The Carolina Panthers' quest to find a wide receiver to complement Steve Smith on a long-term basis has lingered so long that even coach John Fox had some light-hearted fun with the issue this week.
"We've been in somewhat of a search over about eight years for that spot," said Fox, who's entering his ninth season with the Panthers.
"We've had some guys roll through that role, and we're still in search."
Actually, the search began six years ago when the Panthers picked Southern Cal's Keary Colbert in the second round of the 2004 draft.
Three years later, after Colbert fizzled, the Panthers again invested a second-round selection in a former Trojans' star, Dwayne Jarrett.
Three years have passed again, with Jarrett producing only one touchdown in limited playing time, and the Panthers are still in the market for wide receiver help.
It's expected to be one of their priorities in next month's draft. They don't have a first-round selection, but could take a receiver in Rounds 2-4.
Interestingly, there's yet another Southern Cal receiver, Damian Williams, who's forecast to go somewhere around where the Panthers have a second-round pick - 48th overall.
ESPN draft analyst Todd McShay told the Observer on a conference call last week that Williams was a prime candidate, but that he questions whether the Panthers would take a Southern Cal receiver again.
Notre Dame's Golden Tate is another excellent prospect, but might go in the first round.
The position became a problem for Carolina after Muhsin Muhammad left following a Pro Bowl season in '04 to join the Chicago Bears.
Carolina experimented one year with an aging Keyshawn Johnson before eventually bringing Muhammad back in 2008.
After two seasons in his second stint, Muhammad, 36, is a free agent again and it looks doubtful that the Panthers will re-sign him.
Fox was asked by the Observer during a media breakfast for NFC coaches Wednesday in Orlando, Fla., whether Muhammad had played his last game for Carolina.
"As free agency moves forward, it stays fluid," said Fox. "Moose has been great for this organization. I've always appreciated him as a player, as a guy in that locker room.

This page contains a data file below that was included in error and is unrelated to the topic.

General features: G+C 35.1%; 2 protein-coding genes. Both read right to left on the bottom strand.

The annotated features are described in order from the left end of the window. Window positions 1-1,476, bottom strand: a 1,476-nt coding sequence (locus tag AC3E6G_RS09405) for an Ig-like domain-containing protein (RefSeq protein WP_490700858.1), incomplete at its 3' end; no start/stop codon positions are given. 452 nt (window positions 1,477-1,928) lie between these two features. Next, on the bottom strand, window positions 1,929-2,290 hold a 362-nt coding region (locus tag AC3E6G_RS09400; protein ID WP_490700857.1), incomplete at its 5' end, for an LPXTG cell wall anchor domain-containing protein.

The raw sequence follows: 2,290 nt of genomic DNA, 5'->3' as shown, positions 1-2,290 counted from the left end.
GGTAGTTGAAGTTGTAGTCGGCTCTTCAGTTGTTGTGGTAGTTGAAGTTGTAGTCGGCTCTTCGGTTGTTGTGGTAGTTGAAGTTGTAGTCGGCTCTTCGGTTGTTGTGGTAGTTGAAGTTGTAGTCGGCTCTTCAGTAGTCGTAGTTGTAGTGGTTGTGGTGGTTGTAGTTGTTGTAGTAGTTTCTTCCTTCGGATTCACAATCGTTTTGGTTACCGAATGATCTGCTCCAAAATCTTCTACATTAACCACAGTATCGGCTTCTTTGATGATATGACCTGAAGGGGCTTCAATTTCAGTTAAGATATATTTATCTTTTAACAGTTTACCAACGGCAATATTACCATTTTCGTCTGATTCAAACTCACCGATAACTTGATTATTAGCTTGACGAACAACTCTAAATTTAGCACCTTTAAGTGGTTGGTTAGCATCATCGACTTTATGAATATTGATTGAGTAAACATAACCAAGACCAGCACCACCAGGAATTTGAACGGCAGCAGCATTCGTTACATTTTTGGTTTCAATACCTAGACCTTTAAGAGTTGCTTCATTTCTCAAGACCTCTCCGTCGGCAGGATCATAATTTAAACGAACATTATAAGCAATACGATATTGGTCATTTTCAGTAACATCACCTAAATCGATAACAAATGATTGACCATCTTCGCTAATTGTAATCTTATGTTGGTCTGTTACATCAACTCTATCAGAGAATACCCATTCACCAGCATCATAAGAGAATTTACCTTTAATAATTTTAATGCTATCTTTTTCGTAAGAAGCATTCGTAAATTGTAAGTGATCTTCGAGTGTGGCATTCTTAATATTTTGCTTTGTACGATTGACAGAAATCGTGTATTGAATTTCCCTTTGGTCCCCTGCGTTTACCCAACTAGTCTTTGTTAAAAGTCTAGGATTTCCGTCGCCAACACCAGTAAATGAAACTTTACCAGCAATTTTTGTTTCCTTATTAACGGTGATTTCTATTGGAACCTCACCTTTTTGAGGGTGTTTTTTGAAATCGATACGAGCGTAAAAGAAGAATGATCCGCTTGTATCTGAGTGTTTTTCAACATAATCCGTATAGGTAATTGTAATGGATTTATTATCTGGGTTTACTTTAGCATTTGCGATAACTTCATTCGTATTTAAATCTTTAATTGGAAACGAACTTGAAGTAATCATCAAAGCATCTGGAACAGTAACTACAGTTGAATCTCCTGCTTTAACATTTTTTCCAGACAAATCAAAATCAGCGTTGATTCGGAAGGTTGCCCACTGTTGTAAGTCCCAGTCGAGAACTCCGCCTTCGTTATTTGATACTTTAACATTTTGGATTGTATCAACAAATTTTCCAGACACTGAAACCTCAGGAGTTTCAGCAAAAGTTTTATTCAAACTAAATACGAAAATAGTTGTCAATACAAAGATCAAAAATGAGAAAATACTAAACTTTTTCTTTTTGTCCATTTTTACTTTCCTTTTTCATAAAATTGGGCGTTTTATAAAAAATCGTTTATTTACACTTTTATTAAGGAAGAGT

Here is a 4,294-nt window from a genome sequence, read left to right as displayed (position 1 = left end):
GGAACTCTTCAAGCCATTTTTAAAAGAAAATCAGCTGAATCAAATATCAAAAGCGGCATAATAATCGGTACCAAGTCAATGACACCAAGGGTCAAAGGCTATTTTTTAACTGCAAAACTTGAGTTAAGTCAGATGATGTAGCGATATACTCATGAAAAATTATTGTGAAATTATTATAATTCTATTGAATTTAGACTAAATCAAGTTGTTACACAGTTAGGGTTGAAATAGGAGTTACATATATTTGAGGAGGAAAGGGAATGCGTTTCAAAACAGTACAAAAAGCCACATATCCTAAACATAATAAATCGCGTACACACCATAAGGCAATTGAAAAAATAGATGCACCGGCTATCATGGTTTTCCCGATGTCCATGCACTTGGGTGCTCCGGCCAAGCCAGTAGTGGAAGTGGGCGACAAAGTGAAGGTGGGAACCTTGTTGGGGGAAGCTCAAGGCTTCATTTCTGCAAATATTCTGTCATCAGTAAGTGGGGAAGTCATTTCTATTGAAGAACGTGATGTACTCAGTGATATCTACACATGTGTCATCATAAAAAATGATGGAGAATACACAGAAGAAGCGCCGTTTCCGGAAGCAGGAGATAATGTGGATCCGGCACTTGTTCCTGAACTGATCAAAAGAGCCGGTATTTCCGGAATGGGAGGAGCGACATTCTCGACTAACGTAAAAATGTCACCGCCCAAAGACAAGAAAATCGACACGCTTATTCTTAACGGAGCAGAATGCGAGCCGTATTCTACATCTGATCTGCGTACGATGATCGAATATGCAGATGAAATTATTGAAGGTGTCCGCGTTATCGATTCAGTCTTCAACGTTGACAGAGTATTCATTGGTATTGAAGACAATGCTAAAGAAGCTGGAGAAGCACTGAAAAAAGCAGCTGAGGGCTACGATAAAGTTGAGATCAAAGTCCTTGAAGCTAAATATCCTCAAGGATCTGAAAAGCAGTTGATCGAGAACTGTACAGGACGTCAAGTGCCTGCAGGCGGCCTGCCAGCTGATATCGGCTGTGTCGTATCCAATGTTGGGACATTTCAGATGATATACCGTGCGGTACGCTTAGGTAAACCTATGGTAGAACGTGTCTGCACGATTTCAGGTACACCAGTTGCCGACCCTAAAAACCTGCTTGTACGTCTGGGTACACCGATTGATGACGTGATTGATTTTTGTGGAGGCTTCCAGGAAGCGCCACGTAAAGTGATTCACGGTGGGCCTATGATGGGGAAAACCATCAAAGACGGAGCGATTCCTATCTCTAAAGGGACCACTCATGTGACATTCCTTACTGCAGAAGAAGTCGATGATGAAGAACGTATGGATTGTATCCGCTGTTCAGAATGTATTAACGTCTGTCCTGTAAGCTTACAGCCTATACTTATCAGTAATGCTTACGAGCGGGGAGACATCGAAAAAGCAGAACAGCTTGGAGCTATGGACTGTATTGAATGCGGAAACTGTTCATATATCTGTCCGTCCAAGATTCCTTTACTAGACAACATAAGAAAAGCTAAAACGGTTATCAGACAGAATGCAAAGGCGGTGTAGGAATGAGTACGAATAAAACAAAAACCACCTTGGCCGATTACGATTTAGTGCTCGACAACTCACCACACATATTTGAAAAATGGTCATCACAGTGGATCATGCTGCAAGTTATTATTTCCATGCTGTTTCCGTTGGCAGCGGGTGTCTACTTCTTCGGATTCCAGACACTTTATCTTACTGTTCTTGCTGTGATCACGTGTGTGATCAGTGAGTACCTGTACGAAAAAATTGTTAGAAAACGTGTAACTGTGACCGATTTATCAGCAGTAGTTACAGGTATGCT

"It would be hard for me to predict how that's going to turn out."
Muhammad battled a knee injury late last season and had a career-low average of 11.0 yards per catch.
Smith, who turns 31 next month, had perhaps the most frustrating season of his career due to erratic quarterback play and no other receiver to consistently draw defensive attention away from him.
"You'd like to have a threat on both sides," said Fox. "It just opens things up."
Jarrett had the best game of his career in Carolina's season-ending win over New Orleans, catching five passes for 68 yards and his first pro TD. He finished the season with 17 receptions for 196 yards.
However, he was de-activated for three games late in the season and no longer is considered Muhammad's heir apparent.
Fox was noncommittal when asked if Jarrett is the front-runner, at least until a receiver arrives via the draft or free agency.
"It's kind of all hands on deck," said Fox. "We've got some young guys there - Charly Martin, (whom) nobody really knows much about, Kenny Moore, you mentioned Dwayne, and a guy we signed in free agency, Wallace Wright.
"Those players will answer that as we move forward and starting working in OTAs, minicamps and practice."
That was hardly an endorsement for Jarrett.
Wright, formerly of the New York Jets, was signed mostly to play special teams. The Panthers picked up Moore off Detroit's practice squad in 2008 and signed Martin last year after the Chargers cut him.
Smith also didn't seem to be counting on Jarrett earlier this week when he identified the second receiver position as one of the team's obvious areas of need, saying "We don't have a guy we're considering for Moose's spot."
So where do the Panthers turn next?
The list of available unrestricted free agents includes mostly 30 & over players past their primes, though former Buffalo receiver Josh Reed, 29, is a possibility.
However, the draft should afford the Panthers numerous promising options, especially in the second and third rounds.
Perhaps the third time will be their charm.